Whir

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Todd looked quizzically across the square, his chesnut hair whipping about his face in the wind. The puffy clouds overhead seemed to fly across the sky, and on it the wind carried the sound of frantic windchimes.

He had been sitting on a parkbench about a block from school, waiting to be picked up. He was feeling sorry for himself, being eighteen and without a car, but all that was lost when something at the coffe house across the street caught his eye.

A girl who looked about his age was sitting at one of the alfresco tables outside the coffe house, this one without an umbrella which was stange in and of itself. She was plain in appearance, with mousy brown hair and flat brown eyes, but that was not what caught his attention.

On the table before the girl was a small metal ball on a pole, with several silver rings spinning vertically around it so fast that they had become an indistinguishable blur. It emitted a low whirring sound that carried easily over the chimes and the sound of the wind raking through the trees.

Suddenly and without realizing it, Todd was off the bench and crossing the street. Cars honked their horns as they swerved around him, but he paid no mind, breaking into a light jog.

"What's that?" he asked the girl. She just stared at the strange device as if in a trance, totally catatonic. Todd placed a finger at the top of the spinning rings and the whirring ceased. He could now clearly see seven silver rings as they rode out their momentum.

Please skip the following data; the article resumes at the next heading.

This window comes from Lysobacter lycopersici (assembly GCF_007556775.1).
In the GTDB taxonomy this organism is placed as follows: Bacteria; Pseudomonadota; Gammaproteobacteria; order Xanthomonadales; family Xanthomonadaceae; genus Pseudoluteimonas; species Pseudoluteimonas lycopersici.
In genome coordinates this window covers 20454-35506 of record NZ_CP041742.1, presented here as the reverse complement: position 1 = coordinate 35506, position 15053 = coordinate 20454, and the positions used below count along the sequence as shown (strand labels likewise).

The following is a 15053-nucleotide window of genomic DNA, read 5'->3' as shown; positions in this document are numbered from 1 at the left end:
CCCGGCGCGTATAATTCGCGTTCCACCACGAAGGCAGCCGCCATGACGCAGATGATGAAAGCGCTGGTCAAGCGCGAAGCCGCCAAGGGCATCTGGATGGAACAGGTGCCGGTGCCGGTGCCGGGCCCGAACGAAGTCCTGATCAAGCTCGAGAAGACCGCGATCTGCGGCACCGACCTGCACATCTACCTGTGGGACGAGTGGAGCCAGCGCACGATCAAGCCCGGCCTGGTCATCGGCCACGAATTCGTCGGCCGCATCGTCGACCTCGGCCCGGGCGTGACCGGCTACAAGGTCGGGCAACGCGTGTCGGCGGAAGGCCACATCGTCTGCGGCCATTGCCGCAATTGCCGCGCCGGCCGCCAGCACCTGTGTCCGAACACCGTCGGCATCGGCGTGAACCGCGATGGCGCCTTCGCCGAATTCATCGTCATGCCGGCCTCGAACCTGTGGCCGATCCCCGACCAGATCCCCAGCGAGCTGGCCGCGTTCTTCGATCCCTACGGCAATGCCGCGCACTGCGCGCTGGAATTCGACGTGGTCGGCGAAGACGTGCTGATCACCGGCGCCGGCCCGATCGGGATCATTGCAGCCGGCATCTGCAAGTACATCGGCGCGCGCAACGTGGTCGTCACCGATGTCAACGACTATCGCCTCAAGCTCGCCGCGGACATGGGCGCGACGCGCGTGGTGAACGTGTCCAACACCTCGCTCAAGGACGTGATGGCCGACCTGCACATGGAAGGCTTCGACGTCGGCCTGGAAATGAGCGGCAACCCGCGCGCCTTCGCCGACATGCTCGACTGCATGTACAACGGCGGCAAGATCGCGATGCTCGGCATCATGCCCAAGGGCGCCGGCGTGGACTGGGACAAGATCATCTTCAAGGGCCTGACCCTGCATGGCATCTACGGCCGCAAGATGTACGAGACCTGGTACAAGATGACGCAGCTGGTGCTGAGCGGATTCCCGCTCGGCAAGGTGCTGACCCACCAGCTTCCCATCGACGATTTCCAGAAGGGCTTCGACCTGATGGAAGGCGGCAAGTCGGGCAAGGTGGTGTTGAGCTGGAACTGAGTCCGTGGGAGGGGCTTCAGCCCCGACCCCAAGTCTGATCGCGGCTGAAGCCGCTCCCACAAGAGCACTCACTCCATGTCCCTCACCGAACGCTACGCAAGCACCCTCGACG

"Hello," the girl said, noticing Todd for the first time. It sounded like a question.

"What is that thing?"

"Hm? Oh this?" she asked, pointing at the device. "I found it."

"Looked like it was hypnotizing you or something."

"No, but it makes pretty pictures if you look into it. Here, take a look."

Todd did not see her smirk as she pressed a green button at the base of the device. The rings started to spin again, but this time making a high pitched shriek unlike the low whirring he had heard from across the street. He felt as if he was being torn apart atom by atom, as in fact, he was. He saw no pretty pictures.

Where Todd had once been was now only empty space. The girl hit a black button and the machine ceased. She smirked again as she picked up the device and walked away.





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Electricity This work has been published in the Teen Ink monthly print magazine. said...
Aug. 6, 2009 at 10:05 pm
interesting... make a sequel, make a sequel!!! So interesting, more more more!
 
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